Firstly about core values and how that manifests itself in nursing practice and how we conduct ourselves with other human beings. My daughter's school requires everyone to agree to their core values (contract) - students have the values on cards, pass cards and they are highly visible within the organisation and it is an explicit requirement that as parents we "buy in" to this ethos. I think it is wonderful and sharing it with a group of students this week they think it would be a great idea for nurses to have some means of reminding themselves about core values. It might also remind lecturers that they are required to behave and act towards each other in respectful and thoughtful ways!!!





Individualised care#

Person centredness etc

I might think about using it when I get a new group of students based on the work emerging from the Chief Nursing Officer – the 6c’s. http://www.commissioningboard.nhs.uk/files/2012/09/nurse-vision-visual.pdf

The other issue is about what works when ensuring our students learn. I find lectures really tricky - I enjoy the performance and sharing my knowledge and expertise BUT I am sick and tired of crowd control; having to ask people to stop talking amongst themselves. It seems to have become a habit for some groups of students and it becomes much worse towards the end of their time in University, just before practice placements - they are slightly bored and excited about being back out in practice but lots of anxieties as well. I try to engage then but the ripple of chat is very tricky to deal with. I have tweeted and chatted to discover new strategies that prevent me crying and losing my temper.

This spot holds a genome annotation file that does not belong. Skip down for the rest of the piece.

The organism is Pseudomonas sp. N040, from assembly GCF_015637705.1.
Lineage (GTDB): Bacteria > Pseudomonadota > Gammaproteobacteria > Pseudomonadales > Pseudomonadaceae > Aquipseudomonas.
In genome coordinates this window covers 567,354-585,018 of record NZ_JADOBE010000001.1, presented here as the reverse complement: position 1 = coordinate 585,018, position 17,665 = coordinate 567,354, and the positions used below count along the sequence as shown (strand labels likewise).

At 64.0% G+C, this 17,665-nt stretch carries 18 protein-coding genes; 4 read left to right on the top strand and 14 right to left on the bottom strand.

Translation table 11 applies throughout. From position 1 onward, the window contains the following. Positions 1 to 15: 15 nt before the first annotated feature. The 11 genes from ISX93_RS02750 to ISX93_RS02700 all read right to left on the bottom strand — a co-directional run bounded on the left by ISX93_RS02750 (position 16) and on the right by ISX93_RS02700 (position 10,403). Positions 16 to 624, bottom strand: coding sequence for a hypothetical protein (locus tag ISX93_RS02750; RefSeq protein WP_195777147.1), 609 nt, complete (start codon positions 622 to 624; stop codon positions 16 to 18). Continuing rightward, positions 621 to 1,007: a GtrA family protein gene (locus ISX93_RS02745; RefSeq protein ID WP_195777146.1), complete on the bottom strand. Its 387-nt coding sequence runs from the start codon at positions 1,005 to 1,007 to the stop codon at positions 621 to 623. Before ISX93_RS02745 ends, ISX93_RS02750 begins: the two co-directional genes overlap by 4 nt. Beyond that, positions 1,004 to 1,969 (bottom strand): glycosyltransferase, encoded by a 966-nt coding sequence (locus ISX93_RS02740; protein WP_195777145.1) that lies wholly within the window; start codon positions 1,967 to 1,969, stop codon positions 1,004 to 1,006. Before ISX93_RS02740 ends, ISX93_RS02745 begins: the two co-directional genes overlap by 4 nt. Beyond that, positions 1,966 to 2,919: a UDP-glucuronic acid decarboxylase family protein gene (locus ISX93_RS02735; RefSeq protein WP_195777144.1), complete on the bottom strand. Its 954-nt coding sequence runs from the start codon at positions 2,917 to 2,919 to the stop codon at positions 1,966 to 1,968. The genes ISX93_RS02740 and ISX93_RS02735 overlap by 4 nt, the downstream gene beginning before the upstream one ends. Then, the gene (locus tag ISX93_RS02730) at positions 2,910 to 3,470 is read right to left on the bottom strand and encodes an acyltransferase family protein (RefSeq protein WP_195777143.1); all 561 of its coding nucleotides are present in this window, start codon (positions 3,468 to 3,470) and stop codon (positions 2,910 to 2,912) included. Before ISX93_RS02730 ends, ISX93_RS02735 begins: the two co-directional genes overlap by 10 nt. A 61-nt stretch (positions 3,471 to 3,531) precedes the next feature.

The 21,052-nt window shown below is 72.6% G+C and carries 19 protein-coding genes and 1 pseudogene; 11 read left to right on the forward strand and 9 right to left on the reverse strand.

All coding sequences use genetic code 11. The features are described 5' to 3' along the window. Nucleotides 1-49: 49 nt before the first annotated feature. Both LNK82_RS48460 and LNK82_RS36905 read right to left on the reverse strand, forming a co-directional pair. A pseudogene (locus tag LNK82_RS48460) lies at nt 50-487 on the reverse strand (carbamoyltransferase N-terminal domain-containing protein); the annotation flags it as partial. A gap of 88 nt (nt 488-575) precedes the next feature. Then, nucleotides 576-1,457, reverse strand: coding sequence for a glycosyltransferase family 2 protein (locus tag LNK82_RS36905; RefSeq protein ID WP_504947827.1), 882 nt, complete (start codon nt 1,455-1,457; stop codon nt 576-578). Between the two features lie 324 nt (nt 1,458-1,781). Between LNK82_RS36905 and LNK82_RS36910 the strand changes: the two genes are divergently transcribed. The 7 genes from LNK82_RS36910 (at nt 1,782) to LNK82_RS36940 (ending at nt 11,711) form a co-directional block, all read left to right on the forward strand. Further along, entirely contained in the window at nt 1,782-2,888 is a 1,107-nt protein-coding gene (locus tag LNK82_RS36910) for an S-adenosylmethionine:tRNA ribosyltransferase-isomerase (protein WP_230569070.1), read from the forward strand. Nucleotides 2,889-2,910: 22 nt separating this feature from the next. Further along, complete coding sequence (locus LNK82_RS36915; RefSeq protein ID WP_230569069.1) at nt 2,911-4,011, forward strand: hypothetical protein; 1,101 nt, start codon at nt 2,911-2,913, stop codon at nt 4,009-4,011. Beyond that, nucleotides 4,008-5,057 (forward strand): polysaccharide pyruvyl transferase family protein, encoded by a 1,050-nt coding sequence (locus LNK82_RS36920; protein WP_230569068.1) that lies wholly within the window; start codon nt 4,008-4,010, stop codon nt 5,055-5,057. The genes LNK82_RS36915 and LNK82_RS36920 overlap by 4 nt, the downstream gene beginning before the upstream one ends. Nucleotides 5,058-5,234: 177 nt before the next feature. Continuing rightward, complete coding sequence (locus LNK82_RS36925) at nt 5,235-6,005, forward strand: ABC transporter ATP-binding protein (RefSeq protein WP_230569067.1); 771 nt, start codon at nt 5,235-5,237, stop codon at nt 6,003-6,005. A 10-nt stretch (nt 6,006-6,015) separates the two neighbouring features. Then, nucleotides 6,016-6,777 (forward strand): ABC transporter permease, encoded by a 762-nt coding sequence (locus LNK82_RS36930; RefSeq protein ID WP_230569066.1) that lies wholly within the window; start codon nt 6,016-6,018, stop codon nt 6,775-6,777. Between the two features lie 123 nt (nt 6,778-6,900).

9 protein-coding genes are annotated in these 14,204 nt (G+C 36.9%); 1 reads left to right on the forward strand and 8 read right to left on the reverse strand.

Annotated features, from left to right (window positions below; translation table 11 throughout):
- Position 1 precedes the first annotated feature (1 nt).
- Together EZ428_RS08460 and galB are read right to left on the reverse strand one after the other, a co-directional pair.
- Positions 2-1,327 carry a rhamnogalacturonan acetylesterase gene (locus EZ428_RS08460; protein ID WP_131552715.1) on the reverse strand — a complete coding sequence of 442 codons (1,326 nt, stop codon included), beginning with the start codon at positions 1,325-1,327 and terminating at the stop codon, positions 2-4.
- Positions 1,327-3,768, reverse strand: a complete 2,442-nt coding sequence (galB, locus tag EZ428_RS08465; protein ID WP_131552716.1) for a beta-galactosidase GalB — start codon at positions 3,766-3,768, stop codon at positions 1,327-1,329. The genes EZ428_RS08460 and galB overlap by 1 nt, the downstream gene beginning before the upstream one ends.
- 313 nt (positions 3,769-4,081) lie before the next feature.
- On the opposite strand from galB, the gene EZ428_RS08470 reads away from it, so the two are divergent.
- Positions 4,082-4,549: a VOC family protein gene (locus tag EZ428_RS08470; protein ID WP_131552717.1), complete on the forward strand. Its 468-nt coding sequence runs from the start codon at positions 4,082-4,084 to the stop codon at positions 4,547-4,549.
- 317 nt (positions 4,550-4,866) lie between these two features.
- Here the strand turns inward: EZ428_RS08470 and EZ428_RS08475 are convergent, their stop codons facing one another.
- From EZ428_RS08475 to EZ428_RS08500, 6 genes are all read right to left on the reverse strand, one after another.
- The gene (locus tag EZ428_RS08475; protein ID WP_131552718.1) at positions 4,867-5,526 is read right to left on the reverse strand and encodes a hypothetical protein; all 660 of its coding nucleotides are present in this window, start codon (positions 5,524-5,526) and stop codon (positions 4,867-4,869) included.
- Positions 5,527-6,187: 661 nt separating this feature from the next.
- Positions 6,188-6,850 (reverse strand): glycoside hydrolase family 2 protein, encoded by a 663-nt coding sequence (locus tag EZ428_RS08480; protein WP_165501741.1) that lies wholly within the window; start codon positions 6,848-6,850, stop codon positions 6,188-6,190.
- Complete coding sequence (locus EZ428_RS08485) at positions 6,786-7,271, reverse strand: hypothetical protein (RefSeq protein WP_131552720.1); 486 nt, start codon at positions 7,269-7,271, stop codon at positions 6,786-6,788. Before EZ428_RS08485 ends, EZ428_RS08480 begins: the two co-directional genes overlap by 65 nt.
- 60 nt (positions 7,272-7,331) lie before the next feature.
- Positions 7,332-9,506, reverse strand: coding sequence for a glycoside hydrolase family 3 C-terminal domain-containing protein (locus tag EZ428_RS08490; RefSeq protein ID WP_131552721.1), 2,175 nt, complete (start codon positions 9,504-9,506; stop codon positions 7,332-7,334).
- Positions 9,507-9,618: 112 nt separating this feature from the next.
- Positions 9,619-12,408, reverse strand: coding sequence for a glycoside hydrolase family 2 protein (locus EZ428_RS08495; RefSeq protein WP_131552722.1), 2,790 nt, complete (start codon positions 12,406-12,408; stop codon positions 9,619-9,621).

My friend advised me about her approach which is to sit down with the students - discomfort silences them!! On twitter I discovered a great resource from Clare Morris - I love learning new things and making connections.


Wednesday, October 10, 2012

Small Stones

I make no apology for promoting Fiona Robyn's Small Stones. I am in their new collection, A Blackbird Sings and writing small stones is good for you!!

Sign up for this:-

Tuesday, October 9, 2012

A Room of My Own

I have a problem (not a huge one) but one that bothers me. I have a room of my own - but I find it oppressive and energy sapping. What is it about the space?
Is it too crowded? Do I expect too much? What is going on? When I walk into the room, my heart sinks - I should have it tidier; is there too much "stuff"?
Not sure what the problem is but it is very frustrating. other folk would love a room to escape to - this is not new by the way it has been part of my dilemma for years. Since I grew up in 1990 and had my own flat I have always had a spare space to have for writing and studying but instead of it being liberating it has been a bit of a burden.
Anyone help with this?

Monday, October 8, 2012

Student Nurse Blog